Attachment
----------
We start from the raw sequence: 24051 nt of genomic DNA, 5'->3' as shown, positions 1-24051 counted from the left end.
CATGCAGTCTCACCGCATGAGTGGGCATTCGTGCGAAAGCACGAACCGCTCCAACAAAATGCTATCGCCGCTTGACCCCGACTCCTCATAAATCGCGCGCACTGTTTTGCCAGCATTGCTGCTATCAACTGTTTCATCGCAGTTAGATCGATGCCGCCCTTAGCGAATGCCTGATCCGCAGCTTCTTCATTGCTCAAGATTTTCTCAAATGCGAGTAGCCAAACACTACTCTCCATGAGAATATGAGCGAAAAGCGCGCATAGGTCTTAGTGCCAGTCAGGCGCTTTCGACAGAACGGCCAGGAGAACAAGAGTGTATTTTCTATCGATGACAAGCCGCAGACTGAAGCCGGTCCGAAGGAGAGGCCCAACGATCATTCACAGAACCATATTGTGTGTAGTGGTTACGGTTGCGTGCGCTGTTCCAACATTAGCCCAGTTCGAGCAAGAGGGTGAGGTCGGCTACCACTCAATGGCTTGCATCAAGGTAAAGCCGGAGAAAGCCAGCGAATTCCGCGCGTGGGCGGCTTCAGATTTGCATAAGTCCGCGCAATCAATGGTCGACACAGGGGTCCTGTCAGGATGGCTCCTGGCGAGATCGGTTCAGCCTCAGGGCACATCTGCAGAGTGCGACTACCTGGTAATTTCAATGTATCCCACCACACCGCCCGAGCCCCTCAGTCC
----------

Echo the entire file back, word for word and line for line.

We start from the raw sequence: 24051 nt of genomic DNA, 5'->3' as shown, positions 1-24051 counted from the left end.
CATGCAGTCTCACCGCATGAGTGGGCATTCGTGCGAAAGCACGAACCGCTCCAACAAAATGCTATCGCCGCTTGACCCCGACTCCTCATAAATCGCGCGCACTGTTTTGCCAGCATTGCTGCTATCAACTGTTTCATCGCAGTTAGATCGATGCCGCCCTTAGCGAATGCCTGATCCGCAGCTTCTTCATTGCTCAAGATTTTCTCAAATGCGAGTAGCCAAACACTACTCTCCATGAGAATATGAGCGAAAAGCGCGCATAGGTCTTAGTGCCAGTCAGGCGCTTTCGACAGAACGGCCAGGAGAACAAGAGTGTATTTTCTATCGATGACAAGCCGCAGACTGAAGCCGGTCCGAAGGAGAGGCCCAACGATCATTCACAGAACCATATTGTGTGTAGTGGTTACGGTTGCGTGCGCTGTTCCAACATTAGCCCAGTTCGAGCAAGAGGGTGAGGTCGGCTACCACTCAATGGCTTGCATCAAGGTAAAGCCGGAGAAAGCCAGCGAATTCCGCGCGTGGGCGGCTTCAGATTTGCATAAGTCCGCGCAATCAATGGTCGACACAGGGGTCCTGTCAGGATGGCTCCTGGCGAGATCGGTTCAGCCTCAGGGCACATCTGCAGAGTGCGACTACCTGGTAATTTCAATGTATCCCACCACACCGCCCGAGCCCCTCAGTCC